Barr said he envisions two reports, and only one for congressional and public consumption.
Barr has said he takes seriously the “shall be confidential” part of the regulations governing Mueller’s report. He has noted that department protocol says internal memos explaining charging decisions should not be released.
During his confirmation hearing, Barr said that he will draft, after Mueller turns in his report, a second one for the chairman and ranking members of the House and Senate Judiciary committees. But here again, the regulations provide little guidance for what such a report would say.
The attorney general is required only to say the investigation has concluded and describe or explain any times when he or Rosenstein decided an action Mueller proposed “was so inappropriate or unwarranted” that it should not be pursued.
Barr indicated that he expects to use his report to share the results of Mueller’s investigation with the public, which the regulations allow him to do. But he hedged on specifics and said his plans could change after speaking with Mueller and Rosenstein.
What Toensing does, brilliantly, is explain what's at play here.
First of all, there has been a fair amount of loose talk in the media about Mueller's "report to Congress." Ain't no such beast. That's how the old Independent Counsel statute worked, but the Independent Counsel statute expired and was replaced with the current Special Counsel regulations. The IC reporting requirement was always constitutionally problematic, because it blurred the fundamental "separation of powers" structure of the Constitution. As Toensing explains (and I alluded to here), the Special Counsel regulations correct that problem:
Those regulations corrected one of the key problems with the old law: specifying the branch of government that controls the investigation. The regulations make clear the position is under the executive branch. Mueller reports directly to the attorney general.
The regulations also changed the nature of any report by the special counsel. They state that the attorney general may release the report if he or she determines doing so is “in the public interest.” However, such release must “comply with applicable legal restrictions.”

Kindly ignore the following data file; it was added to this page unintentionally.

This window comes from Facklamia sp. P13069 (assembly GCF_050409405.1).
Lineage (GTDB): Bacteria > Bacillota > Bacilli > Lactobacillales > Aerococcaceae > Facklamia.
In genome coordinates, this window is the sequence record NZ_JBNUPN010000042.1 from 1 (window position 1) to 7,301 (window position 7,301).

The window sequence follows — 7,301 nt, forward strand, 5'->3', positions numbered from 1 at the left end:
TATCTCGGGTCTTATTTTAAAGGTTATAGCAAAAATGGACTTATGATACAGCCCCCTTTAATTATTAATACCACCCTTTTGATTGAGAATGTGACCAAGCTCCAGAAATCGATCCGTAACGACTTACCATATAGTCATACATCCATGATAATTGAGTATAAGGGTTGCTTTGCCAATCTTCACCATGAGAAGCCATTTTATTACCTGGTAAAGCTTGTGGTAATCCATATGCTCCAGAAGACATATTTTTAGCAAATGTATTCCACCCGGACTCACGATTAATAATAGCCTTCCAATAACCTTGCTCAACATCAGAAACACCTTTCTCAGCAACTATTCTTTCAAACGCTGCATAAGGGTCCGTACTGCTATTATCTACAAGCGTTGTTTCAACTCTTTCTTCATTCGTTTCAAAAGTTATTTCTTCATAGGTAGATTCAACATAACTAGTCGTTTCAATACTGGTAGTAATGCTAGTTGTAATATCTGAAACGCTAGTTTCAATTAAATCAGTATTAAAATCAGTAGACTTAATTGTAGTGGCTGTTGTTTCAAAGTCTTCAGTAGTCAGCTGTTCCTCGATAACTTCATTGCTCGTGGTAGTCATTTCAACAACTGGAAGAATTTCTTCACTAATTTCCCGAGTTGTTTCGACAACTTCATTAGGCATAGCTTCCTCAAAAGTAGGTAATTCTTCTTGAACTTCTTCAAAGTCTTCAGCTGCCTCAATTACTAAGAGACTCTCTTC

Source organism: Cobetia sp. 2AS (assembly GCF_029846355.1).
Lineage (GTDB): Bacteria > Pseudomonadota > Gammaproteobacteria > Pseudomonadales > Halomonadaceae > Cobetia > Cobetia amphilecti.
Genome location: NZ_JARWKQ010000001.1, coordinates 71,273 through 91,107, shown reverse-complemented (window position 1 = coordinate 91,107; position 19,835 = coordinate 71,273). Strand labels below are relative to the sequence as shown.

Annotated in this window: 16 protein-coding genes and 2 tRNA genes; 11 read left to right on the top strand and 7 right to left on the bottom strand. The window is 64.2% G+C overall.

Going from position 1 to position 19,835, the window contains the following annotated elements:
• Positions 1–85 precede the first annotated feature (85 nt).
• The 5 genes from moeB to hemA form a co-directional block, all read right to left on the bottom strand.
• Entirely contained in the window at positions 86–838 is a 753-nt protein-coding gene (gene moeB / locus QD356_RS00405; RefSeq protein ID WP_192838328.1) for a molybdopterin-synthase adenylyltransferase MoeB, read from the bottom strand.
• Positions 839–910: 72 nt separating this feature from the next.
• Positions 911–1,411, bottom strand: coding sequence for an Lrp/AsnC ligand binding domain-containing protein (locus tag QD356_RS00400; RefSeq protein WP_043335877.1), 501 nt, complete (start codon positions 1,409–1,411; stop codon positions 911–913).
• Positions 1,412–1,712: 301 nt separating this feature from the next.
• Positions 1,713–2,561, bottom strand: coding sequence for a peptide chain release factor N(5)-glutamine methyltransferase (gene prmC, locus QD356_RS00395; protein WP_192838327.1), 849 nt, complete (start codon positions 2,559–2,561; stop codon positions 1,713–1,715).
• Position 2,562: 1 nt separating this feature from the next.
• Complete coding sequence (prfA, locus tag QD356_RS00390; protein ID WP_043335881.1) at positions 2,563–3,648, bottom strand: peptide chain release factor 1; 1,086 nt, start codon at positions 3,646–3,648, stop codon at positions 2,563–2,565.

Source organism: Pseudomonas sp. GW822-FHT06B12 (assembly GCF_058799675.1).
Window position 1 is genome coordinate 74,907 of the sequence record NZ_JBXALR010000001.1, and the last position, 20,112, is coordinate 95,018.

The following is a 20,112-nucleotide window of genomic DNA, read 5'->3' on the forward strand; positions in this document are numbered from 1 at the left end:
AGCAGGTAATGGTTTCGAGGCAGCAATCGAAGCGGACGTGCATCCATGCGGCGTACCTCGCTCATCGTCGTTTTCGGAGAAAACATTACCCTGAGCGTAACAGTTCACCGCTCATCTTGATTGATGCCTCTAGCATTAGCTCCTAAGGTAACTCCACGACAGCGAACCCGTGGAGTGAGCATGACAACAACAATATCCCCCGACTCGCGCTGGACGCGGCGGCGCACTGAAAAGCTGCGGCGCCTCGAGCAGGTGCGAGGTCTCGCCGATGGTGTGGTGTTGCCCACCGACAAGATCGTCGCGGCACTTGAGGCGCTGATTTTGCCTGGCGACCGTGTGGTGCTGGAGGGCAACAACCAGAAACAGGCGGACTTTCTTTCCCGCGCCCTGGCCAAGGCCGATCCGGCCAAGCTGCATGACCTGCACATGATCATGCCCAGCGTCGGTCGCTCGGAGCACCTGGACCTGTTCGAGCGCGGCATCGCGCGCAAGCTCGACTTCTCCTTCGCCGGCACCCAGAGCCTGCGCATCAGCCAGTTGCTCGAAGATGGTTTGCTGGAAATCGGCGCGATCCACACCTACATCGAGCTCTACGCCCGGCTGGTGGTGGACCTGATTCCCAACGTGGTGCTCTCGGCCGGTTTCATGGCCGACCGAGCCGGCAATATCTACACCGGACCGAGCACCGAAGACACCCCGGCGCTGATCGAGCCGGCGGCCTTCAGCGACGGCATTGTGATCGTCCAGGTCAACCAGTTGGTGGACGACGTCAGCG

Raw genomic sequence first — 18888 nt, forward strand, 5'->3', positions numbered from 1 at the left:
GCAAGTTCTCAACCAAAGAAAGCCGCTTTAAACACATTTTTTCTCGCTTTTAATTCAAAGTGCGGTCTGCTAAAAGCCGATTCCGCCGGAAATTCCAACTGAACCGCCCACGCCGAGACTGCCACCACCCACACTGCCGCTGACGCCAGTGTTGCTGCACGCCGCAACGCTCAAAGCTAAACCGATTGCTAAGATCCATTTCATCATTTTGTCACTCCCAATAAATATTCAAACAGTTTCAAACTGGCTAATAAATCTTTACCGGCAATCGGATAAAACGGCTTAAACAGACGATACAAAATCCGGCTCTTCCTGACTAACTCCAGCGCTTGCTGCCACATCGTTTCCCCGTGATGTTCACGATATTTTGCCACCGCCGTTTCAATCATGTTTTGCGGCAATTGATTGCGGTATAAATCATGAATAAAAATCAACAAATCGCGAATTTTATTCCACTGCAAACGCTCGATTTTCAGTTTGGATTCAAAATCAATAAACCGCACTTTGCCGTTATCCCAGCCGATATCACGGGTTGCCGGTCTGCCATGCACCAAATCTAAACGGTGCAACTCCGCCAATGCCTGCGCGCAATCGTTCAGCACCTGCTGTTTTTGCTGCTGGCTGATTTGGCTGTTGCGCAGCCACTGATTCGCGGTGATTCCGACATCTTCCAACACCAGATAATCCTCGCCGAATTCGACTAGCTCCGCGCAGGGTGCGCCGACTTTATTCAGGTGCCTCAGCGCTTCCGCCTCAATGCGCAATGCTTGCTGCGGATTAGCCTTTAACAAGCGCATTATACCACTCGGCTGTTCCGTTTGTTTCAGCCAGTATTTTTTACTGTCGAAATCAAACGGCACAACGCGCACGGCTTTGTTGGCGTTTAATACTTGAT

There are two important issues at stake when we consider "applicable legal restrictions." One is executive privilege, and the other is Grand Jury secrecy. Both of these issues touch on fundamental aspects of our constitutional system.
Consider executive privilege. In the course of Team Mueller's "probe" the White House has voluntarily turned over vast amounts of documentation of all sorts. If Barr were to release any such material, what would be the effect going forward? Toensing has an answer:
The Trump legal team turned over all documents the Mueller team requested under an agreement that doing so did not waive executive privilege. The basis for this agreement is that because the special counsel operates within the executive branch the White House was not providing material to another branch of government.
There would be grave policy implications for future presidents if privileged material provided by a White House during an investigation is made public. If such cooperation waives the president’s ability to assert executive privilege, no future White House will ever do so.
In addition, of course, there would be a question of fundamental fairness. In all those millions (?) of pages of documentation there may surely be items that could prove embarrassing--whether to the President or to other persons. Voluntary cooperation with any investigation should not lightly disregard such conceptions of fairness.
If anything, the Grand Jury issue is even more intractable. While the White House voluntarily provided mountains of documentation, Team Mueller also relied extensively on the Grand Jury to obtain documents as well as testimony from other witnesses. As Toensing explains:
Federal Rule of Criminal Procedure 6(e) prohibits public release of documents and testimony presented to the grand jury.
Mueller and his team relied heavily on grand jury evidence in their investigation. Only a court order can overrule 6(e)’s mandate.
Recall, again, what John Dowd said about that:
DOWD: The idea that you would take that information and make it public, you know, violates the whole concept of the grand jury. What's the grand jury for? To protect the innocent. ... Does that ever get reported? No.
Nor, as Toensing points out, will redacting solve any of these problems. Redactions inevitably lead to speculation, which may or may not be groundless. That's hardly fair.
So in the end, the best solution appears to be for Barr to write his own report to Congress summarizing--perhaps in very summary fashion--the results of Team Mueller's efforts.